She had the book clutched to her chest and was on the way to the Master Mage’s study when she ran into Lenn and Morph in the west corridor. Lenn was a dark-haired girl with a narrow face and dull eyes. Morph was a sallow boy with a permanent frown. The sight of them made Mae’s stomach clench and her legs turn to jelly.
“It’s the bookworm,” said Lenn. “And look, she has a book. What’s in this one, then?”
Mae had never been able to think of anything to say to counter Lenn and Morph’s frequent taunts. Her mind froze as her muscles tensed. Flight, escape, had always been her only response.
Putting her head down, she tried to dart past, but Morph gave her a shove on the arm while shouting, “Where are you going with that?”
The shove was enough to drive Mae into the stone wall. Pain burst along her left arm as she recoiled and fell to the flagstone floor, the book slipping from her hands. Her wire spectacles slid down her nose, but she caught them just in time.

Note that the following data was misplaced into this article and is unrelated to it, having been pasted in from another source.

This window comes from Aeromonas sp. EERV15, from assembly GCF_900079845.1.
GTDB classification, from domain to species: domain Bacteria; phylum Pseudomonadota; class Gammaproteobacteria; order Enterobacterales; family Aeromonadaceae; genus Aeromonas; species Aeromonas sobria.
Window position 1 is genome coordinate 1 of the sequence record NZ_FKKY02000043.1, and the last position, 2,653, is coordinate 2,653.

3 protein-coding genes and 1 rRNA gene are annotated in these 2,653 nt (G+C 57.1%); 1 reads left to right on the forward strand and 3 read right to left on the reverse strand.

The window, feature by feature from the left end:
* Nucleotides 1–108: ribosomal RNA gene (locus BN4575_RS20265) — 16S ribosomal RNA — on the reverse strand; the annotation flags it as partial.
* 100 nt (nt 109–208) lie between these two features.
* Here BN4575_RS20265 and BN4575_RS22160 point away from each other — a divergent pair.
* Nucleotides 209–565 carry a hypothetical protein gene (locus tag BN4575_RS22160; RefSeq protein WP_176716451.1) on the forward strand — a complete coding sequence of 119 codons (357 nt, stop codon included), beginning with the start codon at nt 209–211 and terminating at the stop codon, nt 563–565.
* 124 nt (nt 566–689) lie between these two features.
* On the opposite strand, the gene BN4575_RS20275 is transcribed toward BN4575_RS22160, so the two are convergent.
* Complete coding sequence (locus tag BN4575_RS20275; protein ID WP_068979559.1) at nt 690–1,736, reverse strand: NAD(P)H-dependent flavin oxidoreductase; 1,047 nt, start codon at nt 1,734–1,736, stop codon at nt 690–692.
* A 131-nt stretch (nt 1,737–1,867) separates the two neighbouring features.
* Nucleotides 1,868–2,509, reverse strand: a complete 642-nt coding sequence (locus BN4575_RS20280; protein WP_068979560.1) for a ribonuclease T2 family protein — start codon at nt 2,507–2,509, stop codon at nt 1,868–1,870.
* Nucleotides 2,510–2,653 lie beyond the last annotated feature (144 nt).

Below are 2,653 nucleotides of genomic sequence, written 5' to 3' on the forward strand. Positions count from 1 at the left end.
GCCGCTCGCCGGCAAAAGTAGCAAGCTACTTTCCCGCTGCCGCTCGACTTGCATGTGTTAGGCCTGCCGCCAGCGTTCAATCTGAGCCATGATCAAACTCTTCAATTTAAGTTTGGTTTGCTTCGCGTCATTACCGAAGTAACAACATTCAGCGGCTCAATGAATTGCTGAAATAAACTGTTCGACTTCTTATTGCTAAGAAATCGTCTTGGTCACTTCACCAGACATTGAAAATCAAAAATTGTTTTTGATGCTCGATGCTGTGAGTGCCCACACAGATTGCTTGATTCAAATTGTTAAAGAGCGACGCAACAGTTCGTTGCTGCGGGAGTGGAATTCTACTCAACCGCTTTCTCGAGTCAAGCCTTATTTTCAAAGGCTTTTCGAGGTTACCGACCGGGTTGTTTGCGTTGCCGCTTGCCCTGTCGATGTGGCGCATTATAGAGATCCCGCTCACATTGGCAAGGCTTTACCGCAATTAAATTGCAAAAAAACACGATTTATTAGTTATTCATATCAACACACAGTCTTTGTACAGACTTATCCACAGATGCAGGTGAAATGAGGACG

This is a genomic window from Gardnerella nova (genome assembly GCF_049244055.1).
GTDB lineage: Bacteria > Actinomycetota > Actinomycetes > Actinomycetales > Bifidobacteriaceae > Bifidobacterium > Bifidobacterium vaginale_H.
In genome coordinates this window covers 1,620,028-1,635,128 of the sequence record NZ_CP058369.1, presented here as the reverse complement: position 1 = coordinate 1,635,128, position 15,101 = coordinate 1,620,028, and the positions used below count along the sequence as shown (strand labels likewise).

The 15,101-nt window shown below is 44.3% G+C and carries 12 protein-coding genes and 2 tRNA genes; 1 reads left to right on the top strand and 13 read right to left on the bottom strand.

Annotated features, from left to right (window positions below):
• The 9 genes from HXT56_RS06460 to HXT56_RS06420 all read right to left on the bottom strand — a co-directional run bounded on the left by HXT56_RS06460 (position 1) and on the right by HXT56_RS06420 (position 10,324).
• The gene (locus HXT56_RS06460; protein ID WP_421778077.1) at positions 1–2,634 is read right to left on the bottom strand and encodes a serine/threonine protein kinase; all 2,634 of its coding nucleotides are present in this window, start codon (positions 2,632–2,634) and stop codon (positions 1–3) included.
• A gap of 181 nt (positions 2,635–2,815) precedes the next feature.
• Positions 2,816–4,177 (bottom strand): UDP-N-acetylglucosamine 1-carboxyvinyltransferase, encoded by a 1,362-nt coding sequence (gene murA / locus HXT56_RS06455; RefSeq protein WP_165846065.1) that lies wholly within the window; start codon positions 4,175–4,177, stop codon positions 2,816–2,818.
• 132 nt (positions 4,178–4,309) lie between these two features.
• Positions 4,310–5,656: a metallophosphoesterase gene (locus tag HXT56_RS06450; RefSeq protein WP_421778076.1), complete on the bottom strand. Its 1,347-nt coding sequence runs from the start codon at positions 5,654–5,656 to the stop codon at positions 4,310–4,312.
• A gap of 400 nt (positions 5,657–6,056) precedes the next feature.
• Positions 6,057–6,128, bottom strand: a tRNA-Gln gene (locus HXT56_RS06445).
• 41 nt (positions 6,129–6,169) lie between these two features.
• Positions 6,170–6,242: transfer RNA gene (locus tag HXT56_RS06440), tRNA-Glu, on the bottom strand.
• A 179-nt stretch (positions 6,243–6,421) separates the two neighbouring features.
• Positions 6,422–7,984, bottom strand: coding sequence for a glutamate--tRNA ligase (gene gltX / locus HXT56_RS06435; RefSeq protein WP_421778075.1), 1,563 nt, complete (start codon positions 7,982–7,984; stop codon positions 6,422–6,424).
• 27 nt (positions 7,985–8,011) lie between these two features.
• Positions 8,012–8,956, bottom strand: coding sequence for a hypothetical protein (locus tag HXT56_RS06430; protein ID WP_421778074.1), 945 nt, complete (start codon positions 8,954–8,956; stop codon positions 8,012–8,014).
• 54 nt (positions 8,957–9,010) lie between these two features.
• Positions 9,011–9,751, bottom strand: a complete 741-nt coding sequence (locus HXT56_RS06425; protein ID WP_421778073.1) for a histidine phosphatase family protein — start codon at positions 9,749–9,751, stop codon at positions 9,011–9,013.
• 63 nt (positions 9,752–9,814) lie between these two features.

At first, Kelly could not figure out why a wool mitten was in with her summer clothes. She studied the orphan with its worn ribbon bow as the box of cut-offs, tank tops and bikinis sat in the sunlight outside her storage unit. Clothes unworn since high school. The bikinis alone gave her angst.
She expected pain by opening the overhead door. It was why she took the whole day off without telling Donna to clean out her meager belongings. Donna would have demanded why she paid rent on the unit in the questionable part of town for so long. And Kelly had no answer for that.
She reminded herself that having her bikini days behind her didn’t matter. Donna scoffed at going to the beach. Instead, she played volleyball two nights a week in the cold sand of indoor courts. Sometimes Donna didn’t wash the sand off her feet and stood at the bar barefooted afterwards, but the real beach wasn’t her environment. The bar was. Kelly sat next to her in an oversized T-shirt with the logo of the bar, drinking the beer Donna bought for her and listening to Donna and her friends.
It’s time to clean out what you don’t need. Kel. Just get rid of everything, a voice inside her head told her.